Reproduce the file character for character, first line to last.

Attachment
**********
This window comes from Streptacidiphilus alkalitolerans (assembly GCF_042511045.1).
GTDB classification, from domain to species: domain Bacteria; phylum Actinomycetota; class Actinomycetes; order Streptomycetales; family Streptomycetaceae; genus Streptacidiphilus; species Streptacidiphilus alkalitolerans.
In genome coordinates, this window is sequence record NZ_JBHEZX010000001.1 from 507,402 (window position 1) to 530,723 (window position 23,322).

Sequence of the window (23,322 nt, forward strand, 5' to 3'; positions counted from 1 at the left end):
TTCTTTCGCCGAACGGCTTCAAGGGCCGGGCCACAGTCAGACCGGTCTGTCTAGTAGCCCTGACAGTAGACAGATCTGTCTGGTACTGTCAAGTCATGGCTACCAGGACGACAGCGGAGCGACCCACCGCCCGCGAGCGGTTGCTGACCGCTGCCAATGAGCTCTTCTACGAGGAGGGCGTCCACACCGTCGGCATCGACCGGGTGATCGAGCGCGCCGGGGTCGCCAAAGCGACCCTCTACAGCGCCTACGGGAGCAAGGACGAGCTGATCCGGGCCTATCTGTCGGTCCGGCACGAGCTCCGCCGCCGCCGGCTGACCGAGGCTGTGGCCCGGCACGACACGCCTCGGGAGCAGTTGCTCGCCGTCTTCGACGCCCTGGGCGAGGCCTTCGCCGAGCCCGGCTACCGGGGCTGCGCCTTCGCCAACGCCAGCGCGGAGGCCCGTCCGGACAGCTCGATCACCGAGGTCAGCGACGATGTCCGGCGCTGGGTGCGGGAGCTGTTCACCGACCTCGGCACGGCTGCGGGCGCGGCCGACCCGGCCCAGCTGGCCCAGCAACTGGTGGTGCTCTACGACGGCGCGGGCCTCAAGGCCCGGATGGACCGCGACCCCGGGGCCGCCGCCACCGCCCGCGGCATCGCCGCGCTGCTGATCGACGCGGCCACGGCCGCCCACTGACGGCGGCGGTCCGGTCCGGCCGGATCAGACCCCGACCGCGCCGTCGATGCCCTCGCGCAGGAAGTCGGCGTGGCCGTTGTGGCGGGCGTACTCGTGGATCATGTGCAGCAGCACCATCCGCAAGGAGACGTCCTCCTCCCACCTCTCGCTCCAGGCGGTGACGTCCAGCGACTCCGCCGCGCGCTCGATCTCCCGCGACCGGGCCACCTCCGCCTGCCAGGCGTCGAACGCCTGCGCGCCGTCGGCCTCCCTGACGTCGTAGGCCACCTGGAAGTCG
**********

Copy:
This window comes from Streptacidiphilus alkalitolerans (assembly GCF_042511045.1).
GTDB classification, from domain to species: domain Bacteria; phylum Actinomycetota; class Actinomycetes; order Streptomycetales; family Streptomycetaceae; genus Streptacidiphilus; species Streptacidiphilus alkalitolerans.
In genome coordinates, this window is sequence record NZ_JBHEZX010000001.1 from 507,402 (window position 1) to 530,723 (window position 23,322).

Sequence of the window (23,322 nt, forward strand, 5' to 3'; positions counted from 1 at the left end):
TTCTTTCGCCGAACGGCTTCAAGGGCCGGGCCACAGTCAGACCGGTCTGTCTAGTAGCCCTGACAGTAGACAGATCTGTCTGGTACTGTCAAGTCATGGCTACCAGGACGACAGCGGAGCGACCCACCGCCCGCGAGCGGTTGCTGACCGCTGCCAATGAGCTCTTCTACGAGGAGGGCGTCCACACCGTCGGCATCGACCGGGTGATCGAGCGCGCCGGGGTCGCCAAAGCGACCCTCTACAGCGCCTACGGGAGCAAGGACGAGCTGATCCGGGCCTATCTGTCGGTCCGGCACGAGCTCCGCCGCCGCCGGCTGACCGAGGCTGTGGCCCGGCACGACACGCCTCGGGAGCAGTTGCTCGCCGTCTTCGACGCCCTGGGCGAGGCCTTCGCCGAGCCCGGCTACCGGGGCTGCGCCTTCGCCAACGCCAGCGCGGAGGCCCGTCCGGACAGCTCGATCACCGAGGTCAGCGACGATGTCCGGCGCTGGGTGCGGGAGCTGTTCACCGACCTCGGCACGGCTGCGGGCGCGGCCGACCCGGCCCAGCTGGCCCAGCAACTGGTGGTGCTCTACGACGGCGCGGGCCTCAAGGCCCGGATGGACCGCGACCCCGGGGCCGCCGCCACCGCCCGCGGCATCGCCGCGCTGCTGATCGACGCGGCCACGGCCGCCCACTGACGGCGGCGGTCCGGTCCGGCCGGATCAGACCCCGACCGCGCCGTCGATGCCCTCGCGCAGGAAGTCGGCGTGGCCGTTGTGGCGGGCGTACTCGTGGATCATGTGCAGCAGCACCATCCGCAAGGAGACGTCCTCCTCCCACCTCTCGCTCCAGGCGGTGACGTCCAGCGACTCCGCCGCGCGCTCGATCTCCCGCGACCGGGCCACCTCCGCCTGCCAGGCGTCGAACGCCTGCGCGCCGTCGGCCTCCCTGACGTCGTAGGCCACCTGGAAGTCG